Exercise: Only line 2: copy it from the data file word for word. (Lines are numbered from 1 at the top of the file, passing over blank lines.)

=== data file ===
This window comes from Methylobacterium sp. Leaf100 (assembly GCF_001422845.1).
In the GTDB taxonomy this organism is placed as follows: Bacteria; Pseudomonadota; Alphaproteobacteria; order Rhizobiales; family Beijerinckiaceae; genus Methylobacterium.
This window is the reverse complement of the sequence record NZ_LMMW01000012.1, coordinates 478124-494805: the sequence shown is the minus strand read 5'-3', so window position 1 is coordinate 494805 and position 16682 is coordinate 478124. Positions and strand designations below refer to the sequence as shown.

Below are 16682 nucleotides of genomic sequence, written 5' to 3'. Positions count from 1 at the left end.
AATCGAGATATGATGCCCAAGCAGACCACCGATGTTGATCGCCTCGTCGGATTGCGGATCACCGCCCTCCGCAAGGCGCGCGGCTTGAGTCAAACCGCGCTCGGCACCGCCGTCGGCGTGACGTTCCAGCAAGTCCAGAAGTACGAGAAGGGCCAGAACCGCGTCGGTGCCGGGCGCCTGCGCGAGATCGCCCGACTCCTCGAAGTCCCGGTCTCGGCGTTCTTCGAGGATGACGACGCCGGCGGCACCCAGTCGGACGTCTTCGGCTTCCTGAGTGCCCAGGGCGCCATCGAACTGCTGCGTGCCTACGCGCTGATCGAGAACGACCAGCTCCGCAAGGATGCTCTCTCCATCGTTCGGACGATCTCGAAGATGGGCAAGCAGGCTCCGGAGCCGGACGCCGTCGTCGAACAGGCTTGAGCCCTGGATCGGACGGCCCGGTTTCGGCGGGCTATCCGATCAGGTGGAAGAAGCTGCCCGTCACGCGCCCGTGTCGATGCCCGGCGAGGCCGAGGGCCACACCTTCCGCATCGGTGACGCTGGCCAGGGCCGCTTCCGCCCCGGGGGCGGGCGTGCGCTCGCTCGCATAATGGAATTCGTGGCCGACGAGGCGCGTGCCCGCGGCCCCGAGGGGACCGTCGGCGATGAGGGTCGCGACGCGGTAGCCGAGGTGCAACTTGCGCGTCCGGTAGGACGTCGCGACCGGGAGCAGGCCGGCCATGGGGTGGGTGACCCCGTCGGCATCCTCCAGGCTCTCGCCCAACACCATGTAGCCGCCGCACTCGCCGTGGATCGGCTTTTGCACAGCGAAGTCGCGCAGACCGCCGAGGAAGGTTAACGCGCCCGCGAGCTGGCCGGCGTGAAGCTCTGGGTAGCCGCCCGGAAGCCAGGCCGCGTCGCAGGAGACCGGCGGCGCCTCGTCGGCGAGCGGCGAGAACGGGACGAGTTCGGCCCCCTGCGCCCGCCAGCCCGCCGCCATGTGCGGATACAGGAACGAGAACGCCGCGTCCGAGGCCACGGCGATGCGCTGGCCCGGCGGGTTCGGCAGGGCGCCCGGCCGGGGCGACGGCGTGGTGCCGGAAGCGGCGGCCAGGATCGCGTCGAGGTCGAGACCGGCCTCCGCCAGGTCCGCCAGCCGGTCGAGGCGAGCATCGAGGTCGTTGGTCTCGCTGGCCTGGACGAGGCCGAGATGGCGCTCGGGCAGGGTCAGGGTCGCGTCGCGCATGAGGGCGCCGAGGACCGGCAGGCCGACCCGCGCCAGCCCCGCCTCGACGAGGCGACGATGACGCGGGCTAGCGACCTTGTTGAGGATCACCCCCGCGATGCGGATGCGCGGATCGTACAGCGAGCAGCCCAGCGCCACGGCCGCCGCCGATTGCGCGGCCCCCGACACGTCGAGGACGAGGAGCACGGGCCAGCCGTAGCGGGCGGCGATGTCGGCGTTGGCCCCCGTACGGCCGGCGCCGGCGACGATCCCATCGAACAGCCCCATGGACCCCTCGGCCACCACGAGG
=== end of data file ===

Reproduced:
In the GTDB taxonomy this organism is placed as follows: Bacteria; Pseudomonadota; Alphaproteobacteria; order Rhizobiales; family Beijerinckiaceae; genus Methylobacterium.